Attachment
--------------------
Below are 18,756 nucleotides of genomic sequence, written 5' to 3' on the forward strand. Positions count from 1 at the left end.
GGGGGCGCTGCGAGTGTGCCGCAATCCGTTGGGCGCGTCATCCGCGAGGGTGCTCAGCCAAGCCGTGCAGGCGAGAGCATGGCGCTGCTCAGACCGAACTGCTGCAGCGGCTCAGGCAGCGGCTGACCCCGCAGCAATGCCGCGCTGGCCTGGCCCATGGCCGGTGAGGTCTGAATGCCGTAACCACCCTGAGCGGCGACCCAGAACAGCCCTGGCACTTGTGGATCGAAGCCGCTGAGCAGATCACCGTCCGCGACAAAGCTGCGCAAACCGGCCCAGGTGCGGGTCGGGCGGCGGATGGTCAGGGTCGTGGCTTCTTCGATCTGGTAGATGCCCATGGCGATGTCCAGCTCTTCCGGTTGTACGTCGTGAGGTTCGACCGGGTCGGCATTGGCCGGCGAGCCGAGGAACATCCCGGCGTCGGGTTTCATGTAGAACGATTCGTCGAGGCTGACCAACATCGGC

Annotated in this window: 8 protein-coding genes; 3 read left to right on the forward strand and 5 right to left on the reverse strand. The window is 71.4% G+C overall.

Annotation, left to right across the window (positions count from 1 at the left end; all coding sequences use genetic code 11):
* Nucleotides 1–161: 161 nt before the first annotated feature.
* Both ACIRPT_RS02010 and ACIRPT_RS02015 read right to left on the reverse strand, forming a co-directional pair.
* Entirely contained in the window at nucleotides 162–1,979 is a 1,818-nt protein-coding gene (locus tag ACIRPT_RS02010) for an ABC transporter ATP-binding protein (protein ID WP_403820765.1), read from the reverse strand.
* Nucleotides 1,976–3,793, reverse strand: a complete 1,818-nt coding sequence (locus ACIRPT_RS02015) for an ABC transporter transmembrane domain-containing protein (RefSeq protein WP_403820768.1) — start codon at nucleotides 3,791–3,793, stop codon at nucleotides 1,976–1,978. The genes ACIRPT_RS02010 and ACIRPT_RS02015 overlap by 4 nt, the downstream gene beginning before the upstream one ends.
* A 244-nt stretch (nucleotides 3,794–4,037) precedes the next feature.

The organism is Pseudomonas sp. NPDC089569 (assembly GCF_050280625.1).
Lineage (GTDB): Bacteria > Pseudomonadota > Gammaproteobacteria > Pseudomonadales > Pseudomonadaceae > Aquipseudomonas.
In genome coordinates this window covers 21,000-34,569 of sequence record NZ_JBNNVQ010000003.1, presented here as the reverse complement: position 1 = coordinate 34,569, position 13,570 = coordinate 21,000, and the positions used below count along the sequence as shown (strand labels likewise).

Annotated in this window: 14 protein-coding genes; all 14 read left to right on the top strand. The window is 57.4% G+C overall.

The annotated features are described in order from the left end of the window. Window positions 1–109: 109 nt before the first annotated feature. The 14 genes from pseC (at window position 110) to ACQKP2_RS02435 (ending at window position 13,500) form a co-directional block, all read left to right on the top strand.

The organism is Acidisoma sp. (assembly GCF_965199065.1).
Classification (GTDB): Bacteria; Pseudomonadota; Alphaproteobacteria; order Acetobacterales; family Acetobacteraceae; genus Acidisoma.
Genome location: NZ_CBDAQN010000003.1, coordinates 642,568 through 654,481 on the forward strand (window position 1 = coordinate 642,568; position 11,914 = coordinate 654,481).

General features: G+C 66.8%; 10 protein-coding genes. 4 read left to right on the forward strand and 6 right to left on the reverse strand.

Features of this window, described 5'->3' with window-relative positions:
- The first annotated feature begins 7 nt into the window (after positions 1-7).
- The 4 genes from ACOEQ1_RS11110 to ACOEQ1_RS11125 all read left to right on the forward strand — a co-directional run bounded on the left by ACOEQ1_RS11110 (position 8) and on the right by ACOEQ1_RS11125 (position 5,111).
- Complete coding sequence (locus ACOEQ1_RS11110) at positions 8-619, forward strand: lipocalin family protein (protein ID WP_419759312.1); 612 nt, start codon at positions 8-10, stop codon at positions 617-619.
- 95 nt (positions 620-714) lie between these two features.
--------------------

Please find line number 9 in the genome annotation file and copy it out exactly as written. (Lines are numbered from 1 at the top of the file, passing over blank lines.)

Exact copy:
* A 244-nt stretch (nucleotides 3,794–4,037) precedes the next feature.